Understand the cost of your booking channels to maximise revenues
Written by: Stephen Hambleton, IDeaS senior product manager
Today, more than ever, Indonesian hoteliers need to understand that often a direct booking is the best kind of booking. However, while encouraging guests to book direct can help hotels bypass third-party commissions and fees, there are still many hotels that rely on the distribution and marketing reach of online travel agencies (OTAs).
Given the rising costs of distribution, it is critical to weigh the value of each booking channel. Hoteliers now need to ask themselves what is the actual cost of acquiring reservations through a booking channel and how much of that demand is needed.
Understand your reservation acquisition costs
To date, hoteliers have generally drawn on the vast amount of data stored in their reservation and distribution systems to optimise revenues. However, this focus is changing as reservation acquisition costs have increased and hotels have seen demand shift to higher cost channels with more pressure on bottom-line performance.
Understanding costs by channel—and evaluating which channels deliver the greatest returns for a hotel—can be a significant challenge, unless a property’s revenue management team has a common definition on the coding structure and a means to calculate cost of acquisition.
Hoteliers are increasingly focused on collecting data to understand the impact of acquisition costs. Identifying the true value of acquisition costs can facilitate short-term booking decisions and longer-term channel-value-centric decisions when contracting with distribution channel partners.
There are a multitude of ways hoteliers can determine the cost structure of a booking channel, including incorporating infrastructure and labour costs, like data servers, salespeople. For revenue management purposes though, it’s more appropriate to keep it simple and consider the cost of acquiring one additional booking through a channel. This will make it easier to compare costs on a channel-by-channel basis and build a foundation for optimisation—i.e., how hoteliers decide if they need one more reservation from that channel, or if they have demand from lower-cost channels.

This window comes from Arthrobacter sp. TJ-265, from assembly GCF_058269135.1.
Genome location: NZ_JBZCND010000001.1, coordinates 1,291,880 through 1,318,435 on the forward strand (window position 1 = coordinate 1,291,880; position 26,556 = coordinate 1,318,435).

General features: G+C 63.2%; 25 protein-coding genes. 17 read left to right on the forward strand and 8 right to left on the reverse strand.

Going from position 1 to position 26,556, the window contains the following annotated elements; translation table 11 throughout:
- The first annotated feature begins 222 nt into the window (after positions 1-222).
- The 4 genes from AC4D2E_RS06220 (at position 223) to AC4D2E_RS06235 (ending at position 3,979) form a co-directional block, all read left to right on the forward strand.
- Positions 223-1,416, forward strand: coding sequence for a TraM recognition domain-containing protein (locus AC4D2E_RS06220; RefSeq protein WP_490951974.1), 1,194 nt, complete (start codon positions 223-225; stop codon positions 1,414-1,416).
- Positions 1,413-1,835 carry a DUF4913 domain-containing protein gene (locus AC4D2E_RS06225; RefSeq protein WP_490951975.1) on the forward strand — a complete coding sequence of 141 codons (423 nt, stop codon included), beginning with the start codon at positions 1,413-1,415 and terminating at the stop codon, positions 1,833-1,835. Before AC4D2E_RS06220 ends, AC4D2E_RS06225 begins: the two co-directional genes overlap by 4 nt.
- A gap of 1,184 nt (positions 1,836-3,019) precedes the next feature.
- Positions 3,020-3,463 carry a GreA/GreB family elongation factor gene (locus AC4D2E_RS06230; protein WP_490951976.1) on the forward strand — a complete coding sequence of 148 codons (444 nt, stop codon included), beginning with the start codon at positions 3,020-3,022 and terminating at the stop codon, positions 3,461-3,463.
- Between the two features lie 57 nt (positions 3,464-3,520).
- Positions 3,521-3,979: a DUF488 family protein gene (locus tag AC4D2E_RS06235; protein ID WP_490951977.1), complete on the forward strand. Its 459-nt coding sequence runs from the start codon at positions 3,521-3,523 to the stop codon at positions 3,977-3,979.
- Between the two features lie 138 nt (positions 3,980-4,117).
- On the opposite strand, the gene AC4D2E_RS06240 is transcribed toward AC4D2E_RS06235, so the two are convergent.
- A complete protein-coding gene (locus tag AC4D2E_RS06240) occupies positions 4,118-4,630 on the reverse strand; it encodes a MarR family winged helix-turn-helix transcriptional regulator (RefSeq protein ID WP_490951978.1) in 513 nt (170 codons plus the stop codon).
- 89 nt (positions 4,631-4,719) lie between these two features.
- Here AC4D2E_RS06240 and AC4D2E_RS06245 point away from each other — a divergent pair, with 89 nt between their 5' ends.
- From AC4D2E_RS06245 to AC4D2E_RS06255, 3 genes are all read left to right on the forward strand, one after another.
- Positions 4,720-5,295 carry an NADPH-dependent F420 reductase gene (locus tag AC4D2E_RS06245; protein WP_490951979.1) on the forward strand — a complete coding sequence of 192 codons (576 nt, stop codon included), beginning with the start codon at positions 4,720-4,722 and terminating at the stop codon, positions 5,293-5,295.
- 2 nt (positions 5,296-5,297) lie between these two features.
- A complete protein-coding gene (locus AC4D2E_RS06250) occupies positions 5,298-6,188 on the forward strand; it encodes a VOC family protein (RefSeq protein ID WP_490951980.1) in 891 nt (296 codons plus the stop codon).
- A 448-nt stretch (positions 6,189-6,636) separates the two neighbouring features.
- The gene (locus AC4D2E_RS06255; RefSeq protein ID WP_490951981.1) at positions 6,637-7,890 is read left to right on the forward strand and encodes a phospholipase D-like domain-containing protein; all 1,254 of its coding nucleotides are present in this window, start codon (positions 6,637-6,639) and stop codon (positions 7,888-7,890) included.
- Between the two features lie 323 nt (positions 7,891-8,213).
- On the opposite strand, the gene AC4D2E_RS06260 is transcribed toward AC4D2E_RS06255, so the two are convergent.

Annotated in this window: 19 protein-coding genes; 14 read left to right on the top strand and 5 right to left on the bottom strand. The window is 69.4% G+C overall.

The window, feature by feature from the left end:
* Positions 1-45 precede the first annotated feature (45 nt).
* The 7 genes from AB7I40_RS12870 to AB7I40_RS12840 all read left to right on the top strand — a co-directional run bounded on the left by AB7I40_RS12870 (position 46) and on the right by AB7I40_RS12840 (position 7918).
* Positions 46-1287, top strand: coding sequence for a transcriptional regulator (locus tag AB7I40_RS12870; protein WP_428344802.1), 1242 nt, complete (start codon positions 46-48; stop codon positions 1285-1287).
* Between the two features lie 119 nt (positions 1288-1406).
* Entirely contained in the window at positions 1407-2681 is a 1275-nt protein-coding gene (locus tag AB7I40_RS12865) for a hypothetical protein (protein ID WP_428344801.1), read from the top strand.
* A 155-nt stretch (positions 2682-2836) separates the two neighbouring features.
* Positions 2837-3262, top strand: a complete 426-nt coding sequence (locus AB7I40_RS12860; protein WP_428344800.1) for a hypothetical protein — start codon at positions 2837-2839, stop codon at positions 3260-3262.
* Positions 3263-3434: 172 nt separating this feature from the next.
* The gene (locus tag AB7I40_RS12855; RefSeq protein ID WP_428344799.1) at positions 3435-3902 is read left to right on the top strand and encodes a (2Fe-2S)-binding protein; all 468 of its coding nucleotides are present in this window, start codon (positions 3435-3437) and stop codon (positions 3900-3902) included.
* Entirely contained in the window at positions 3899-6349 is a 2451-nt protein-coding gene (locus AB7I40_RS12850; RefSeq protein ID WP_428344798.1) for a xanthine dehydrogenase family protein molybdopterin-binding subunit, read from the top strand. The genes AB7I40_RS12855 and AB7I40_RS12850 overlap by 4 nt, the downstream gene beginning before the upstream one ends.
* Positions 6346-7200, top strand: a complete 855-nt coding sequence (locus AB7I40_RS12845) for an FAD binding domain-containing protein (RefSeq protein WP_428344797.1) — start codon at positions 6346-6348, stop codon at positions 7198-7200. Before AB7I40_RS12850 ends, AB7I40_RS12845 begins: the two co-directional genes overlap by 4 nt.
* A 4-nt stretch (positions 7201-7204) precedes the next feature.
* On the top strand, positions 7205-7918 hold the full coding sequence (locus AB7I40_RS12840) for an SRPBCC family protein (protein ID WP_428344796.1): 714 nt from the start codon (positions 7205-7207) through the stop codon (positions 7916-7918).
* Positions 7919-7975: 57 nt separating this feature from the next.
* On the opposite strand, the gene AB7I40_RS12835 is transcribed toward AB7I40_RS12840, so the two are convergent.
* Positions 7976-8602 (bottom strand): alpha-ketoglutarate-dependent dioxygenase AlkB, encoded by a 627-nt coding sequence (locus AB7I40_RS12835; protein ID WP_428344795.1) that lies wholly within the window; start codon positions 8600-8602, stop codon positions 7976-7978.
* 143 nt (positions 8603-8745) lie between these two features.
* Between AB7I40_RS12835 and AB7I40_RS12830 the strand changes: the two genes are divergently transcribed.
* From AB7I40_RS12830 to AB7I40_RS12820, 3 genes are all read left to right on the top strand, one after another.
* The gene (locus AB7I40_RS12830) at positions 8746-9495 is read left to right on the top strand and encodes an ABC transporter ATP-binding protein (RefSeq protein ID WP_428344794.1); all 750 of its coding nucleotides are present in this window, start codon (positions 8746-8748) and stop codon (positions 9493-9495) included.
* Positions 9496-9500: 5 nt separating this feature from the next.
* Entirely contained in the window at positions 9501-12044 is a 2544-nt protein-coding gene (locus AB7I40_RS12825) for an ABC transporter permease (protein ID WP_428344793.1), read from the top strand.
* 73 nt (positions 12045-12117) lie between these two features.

Knowledge is power in contract negotiations
A hotel that knows the cost of its booking channels has greater power when it comes to contract negotiations with booking partners. This includes deciding how to agree to a fair commission percentage, or which rate and availability parity clauses to agree upon (and how a hotel is penalised for authorised breaking of said clauses within a contract).
The alignment of these clauses across partners are important prerequisites as a hotel puts sophisticated profit optimisation strategies in place (e.g., if a hotel closes or restricts bookings in one channel, must it do the same in all channels?).
The current value of these activities and the partner overall can be hard to evaluate, and the impacts are difficult to predict unless contractually committed. It is especially important as revenue management and marketing are typically a short-term centric discipline, with short-term promotions or pricing practices to drive demand across optimised occupancy dates. Trends or impacts of these distribution practices will play a key role in longer-term performance and should be evaluated as such.
Strategies for reducing acquisition costs
Indonesian Hoteliers looking to reduce their booking acquisitions costs should review their third-party contractual commitments to availability and rate parity and investigate introducing more flexibility into those commitments. These changes typically take time to go into effect and have a significant bearing on how hotels can enact longer term channel optimisation.
Through capturing their channel costs by looking at each booking endpoint in their distribution ecosystem—from direct online bookings through each GDS, OTA and group booking partner, hoteliers can effectively review and analyse their acquisition outlay. As a hotel considers each booking endpoint, it is important to define what the cost of taking each additional booking is.
Once a hotel has a clean data set from which it can isolate its channel costs, revenue managers can make the decision to take more or less of the available demand through various channels on the basis of the cost to take one additional reservation through that channel. That’s how Indonesian hotels will improve profit performance: by controlling costs on a channel-by-channel basis.
The distribution landscape is changing—ensure you get the most out of it
As hoteliers become savvier around the need to measure the costs associated with each channel and booking acquisitions generally, meaningful negotiations will occur between hotel brands and OTAs that help secure guests. It is those hoteliers who understand the cost versus value each booking partner delivers that will be best placed to hold effective negotiations and establish mutually beneficial business relationships.